o  replaced token-nodot with token for Info-Package header field
      values
   o  Clarified end-to-end security considerations
   o  Info Package parameters are semi-colon delimited, not dot
      delimited




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   Changes from -02
   o  Applicability statement explicitly says we're backwards compatible
   o  Explicitly state we work like UPDATE (both early and confirmed
      dialogs)
   o  Agreed text for IANA Considerations package registry

   Changes from -01
   o  One and only one Info Package per INFO
   o  Removed Send-Info header field, greatly simplifying negotiation
   o  Multiple body part identification through Content-Disposition:
      Info-Package
   o  Note that forking INVITEs may result in multiple INFOs coming back
      to INVITE originator
   o  Describe how a UAS can enforce strict adherence to this document
   o  Remove CANCEL INFO faux pas
   o  Better explained overlapping INFO issues and resolutions
   o  Token names are now really case sensitive
   o  Moved Info Package Considerations to an Appendix
   o  Introduced stronger, yet more open, IANA registration process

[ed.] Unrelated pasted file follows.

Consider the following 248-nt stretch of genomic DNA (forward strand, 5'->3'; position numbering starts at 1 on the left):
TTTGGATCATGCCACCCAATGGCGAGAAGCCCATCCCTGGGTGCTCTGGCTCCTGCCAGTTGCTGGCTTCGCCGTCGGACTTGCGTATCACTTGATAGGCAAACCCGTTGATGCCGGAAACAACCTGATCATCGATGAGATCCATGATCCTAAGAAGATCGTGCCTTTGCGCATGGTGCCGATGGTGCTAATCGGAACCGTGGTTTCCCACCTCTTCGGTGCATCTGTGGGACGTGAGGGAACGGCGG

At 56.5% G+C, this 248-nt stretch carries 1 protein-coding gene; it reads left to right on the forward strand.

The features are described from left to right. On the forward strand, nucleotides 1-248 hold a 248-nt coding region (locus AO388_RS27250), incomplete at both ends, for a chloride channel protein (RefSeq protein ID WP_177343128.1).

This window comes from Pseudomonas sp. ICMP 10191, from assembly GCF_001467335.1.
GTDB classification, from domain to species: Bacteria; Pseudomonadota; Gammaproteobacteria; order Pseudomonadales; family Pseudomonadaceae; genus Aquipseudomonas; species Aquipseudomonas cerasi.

o  Took a few more paragraphs from INFO Litmus to cover all bases.
   o  Added RFC 5168 to legacy usages

   Changes from -00
   o  Corrected ABNF.
   o  Enabled sending of legacy INFO messages.  Receiving legacy INFO
      messages was already here.
   o  Negotiation is not Offer/Answer, it is Offer/Offer.
   o  Created the explicit "nil" Info Package to indicate no info
      package.
   o  Fixed CANCEL impacting future transactions.
   o  Added Registrar behavior.
   o  Added OPTIONS processing.
   o  Clarified overlapping INFO method processing.
   o  Described multiple INFO bodies in a single INFO method.
   o  Took out Info-Package as a header field for responses to the INFO
      method.
   o  Expanded on risks of using INFO and filled-in more on the
      alternatives
   o  Moved definitions of INFO into the body of the text and cleaned up
      IANA Considerations section
   o  Added legacy usages descriptions










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Authors' Addresses

   Eric W. Burger
   NeuStar, Inc.
   46000 Center Oak Plaza
   Sterling, VA  20166-6579
   USA

   Email: eburger@standardstrack.com
   URI:   http://www.standardstrack.com


   Hadriel Kaplan
   Acme Packet
   71 Third Ave.
   Burlington, MA  01803
   USA

   Phone:
   Fax:
   Email: hkaplan@acmepacket.com
   URI:


   Christer Holmberg
   Ericsson
   Hirsalantie 11
   Jorvas,   02420
   Finland

   Phone:
   Fax:
   Email: christer.holmberg@ericsson.com
   URI: